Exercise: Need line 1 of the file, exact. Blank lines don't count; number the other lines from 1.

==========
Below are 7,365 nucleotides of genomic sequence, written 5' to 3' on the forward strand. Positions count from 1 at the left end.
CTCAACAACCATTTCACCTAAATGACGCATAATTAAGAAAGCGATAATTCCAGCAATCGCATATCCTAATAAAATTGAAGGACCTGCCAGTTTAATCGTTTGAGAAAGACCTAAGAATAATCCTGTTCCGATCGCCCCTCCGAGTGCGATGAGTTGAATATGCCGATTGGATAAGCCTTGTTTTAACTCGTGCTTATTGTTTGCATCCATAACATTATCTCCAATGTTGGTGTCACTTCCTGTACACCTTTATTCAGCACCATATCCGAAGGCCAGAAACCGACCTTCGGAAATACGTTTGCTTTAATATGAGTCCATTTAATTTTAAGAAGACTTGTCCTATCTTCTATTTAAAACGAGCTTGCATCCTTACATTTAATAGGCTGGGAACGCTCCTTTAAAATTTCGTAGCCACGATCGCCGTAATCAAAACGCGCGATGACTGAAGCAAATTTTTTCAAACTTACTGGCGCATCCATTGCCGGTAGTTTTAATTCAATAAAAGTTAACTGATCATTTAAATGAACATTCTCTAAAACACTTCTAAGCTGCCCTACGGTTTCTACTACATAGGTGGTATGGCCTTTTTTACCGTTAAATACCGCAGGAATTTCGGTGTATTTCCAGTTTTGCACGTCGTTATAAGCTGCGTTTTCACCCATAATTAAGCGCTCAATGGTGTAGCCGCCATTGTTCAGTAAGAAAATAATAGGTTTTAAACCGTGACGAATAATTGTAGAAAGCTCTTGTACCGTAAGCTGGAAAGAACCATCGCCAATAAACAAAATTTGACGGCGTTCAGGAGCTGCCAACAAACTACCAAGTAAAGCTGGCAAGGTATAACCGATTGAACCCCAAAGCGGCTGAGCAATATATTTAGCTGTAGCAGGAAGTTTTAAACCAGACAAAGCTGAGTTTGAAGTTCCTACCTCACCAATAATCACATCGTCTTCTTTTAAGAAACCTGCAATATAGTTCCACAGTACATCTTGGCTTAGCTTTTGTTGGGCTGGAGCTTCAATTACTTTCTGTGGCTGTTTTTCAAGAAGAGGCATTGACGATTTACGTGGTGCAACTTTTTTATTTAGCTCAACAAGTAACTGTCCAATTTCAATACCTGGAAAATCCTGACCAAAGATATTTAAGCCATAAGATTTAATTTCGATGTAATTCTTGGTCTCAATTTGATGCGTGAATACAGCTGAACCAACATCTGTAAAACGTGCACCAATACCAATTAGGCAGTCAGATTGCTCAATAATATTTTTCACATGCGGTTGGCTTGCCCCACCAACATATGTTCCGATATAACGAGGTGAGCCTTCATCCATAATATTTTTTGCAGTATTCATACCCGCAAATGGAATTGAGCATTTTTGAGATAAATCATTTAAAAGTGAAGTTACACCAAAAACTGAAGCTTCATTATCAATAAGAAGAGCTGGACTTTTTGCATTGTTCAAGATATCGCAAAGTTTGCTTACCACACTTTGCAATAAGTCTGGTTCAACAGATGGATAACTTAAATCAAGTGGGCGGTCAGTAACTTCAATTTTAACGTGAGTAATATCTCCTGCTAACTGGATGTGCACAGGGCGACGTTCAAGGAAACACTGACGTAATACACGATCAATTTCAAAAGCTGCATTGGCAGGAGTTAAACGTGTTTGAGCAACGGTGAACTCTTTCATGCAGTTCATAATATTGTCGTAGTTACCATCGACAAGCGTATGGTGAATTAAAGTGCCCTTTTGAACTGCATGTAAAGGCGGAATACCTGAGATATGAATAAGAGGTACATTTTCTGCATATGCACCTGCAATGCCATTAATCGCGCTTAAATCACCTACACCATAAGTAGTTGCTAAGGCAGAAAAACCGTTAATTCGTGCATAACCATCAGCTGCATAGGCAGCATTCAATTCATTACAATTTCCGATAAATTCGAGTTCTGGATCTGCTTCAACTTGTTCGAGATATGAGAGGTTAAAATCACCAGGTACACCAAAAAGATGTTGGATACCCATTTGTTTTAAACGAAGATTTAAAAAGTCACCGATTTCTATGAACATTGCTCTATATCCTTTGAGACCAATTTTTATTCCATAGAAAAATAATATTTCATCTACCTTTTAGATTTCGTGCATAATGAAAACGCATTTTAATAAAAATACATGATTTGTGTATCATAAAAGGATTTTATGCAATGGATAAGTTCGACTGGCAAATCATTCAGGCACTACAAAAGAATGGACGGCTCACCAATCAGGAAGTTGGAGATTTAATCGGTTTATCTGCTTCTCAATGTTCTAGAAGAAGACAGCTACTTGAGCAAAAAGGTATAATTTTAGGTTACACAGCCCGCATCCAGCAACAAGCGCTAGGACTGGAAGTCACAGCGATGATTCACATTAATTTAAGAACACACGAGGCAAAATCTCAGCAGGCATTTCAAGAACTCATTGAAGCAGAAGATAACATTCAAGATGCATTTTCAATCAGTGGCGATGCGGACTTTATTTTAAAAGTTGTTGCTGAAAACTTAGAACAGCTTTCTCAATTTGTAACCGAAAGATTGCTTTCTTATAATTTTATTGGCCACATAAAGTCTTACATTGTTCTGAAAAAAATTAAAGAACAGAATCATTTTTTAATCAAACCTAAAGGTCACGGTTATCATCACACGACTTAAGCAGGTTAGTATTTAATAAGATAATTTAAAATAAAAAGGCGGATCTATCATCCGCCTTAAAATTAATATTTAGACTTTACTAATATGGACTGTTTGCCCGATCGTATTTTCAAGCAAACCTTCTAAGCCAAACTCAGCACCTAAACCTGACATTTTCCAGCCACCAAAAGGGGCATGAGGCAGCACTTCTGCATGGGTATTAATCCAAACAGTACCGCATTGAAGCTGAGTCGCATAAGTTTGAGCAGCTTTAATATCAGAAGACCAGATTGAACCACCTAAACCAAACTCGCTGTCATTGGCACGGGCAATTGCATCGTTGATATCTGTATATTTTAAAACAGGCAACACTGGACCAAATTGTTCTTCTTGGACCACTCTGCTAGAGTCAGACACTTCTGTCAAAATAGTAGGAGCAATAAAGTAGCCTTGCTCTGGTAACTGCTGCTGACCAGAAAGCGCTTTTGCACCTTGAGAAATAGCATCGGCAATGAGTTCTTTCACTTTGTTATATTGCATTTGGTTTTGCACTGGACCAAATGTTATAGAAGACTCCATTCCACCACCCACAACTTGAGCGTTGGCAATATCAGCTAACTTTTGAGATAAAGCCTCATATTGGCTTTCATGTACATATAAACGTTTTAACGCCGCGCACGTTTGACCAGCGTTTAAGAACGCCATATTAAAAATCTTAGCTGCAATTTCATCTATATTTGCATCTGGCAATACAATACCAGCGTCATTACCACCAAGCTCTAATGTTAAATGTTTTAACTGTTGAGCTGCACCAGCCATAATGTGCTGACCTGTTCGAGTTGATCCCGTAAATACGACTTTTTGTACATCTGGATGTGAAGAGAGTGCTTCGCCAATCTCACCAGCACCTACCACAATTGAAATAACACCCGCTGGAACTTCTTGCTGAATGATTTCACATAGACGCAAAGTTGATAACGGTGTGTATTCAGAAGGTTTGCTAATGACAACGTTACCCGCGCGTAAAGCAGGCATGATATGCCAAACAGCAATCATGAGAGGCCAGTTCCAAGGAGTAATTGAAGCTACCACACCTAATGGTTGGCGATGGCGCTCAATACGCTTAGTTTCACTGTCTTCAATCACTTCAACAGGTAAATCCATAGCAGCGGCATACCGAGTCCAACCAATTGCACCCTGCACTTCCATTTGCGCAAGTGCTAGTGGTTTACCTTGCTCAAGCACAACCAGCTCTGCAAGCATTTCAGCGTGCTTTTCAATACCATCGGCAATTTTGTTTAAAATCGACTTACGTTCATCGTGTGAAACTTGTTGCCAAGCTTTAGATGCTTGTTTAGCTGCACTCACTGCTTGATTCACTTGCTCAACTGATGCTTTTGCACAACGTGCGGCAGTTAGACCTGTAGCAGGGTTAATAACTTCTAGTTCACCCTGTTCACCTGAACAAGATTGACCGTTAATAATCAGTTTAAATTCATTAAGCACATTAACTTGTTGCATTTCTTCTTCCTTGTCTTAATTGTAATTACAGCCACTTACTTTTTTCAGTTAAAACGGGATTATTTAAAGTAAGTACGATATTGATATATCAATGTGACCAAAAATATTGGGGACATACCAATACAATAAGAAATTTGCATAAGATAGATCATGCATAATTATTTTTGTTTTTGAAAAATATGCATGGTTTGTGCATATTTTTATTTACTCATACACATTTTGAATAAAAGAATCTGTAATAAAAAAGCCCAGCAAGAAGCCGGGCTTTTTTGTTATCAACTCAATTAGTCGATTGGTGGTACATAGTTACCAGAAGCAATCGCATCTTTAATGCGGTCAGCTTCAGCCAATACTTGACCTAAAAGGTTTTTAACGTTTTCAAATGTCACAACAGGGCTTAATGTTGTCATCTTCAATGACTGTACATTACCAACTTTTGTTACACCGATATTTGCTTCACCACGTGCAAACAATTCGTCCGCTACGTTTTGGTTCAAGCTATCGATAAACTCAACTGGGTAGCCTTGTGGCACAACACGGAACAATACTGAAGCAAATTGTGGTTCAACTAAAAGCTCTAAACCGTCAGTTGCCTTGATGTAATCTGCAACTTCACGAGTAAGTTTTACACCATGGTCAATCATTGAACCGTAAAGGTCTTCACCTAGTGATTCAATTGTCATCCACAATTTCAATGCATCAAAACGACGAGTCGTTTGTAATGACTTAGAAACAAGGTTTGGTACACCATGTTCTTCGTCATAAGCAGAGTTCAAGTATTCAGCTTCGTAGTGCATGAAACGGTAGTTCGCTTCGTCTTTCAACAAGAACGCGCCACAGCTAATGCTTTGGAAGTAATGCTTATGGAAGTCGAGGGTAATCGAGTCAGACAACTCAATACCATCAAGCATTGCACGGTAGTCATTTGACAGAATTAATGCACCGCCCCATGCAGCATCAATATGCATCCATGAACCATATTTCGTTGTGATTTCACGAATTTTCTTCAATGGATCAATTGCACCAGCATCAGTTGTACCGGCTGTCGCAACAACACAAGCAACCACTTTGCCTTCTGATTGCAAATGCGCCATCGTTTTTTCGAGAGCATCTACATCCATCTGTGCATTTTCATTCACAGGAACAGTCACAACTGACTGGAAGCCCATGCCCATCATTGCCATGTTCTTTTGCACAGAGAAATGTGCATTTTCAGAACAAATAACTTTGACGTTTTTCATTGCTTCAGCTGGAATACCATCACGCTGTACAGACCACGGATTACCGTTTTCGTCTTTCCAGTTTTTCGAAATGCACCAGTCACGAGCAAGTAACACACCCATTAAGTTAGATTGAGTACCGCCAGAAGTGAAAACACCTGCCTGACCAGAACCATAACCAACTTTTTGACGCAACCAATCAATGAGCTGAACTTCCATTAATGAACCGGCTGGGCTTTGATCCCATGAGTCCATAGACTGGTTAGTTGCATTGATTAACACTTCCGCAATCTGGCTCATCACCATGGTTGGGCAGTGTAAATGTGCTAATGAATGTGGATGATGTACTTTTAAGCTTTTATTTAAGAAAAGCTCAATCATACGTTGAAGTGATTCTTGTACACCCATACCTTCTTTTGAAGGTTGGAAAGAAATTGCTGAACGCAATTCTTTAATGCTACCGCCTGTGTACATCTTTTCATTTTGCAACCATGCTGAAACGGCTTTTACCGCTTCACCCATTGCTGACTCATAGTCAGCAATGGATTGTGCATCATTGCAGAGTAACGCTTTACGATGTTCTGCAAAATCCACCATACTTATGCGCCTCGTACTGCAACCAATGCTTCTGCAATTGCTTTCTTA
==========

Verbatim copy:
Below are 7,365 nucleotides of genomic sequence, written 5' to 3' on the forward strand. Positions count from 1 at the left end.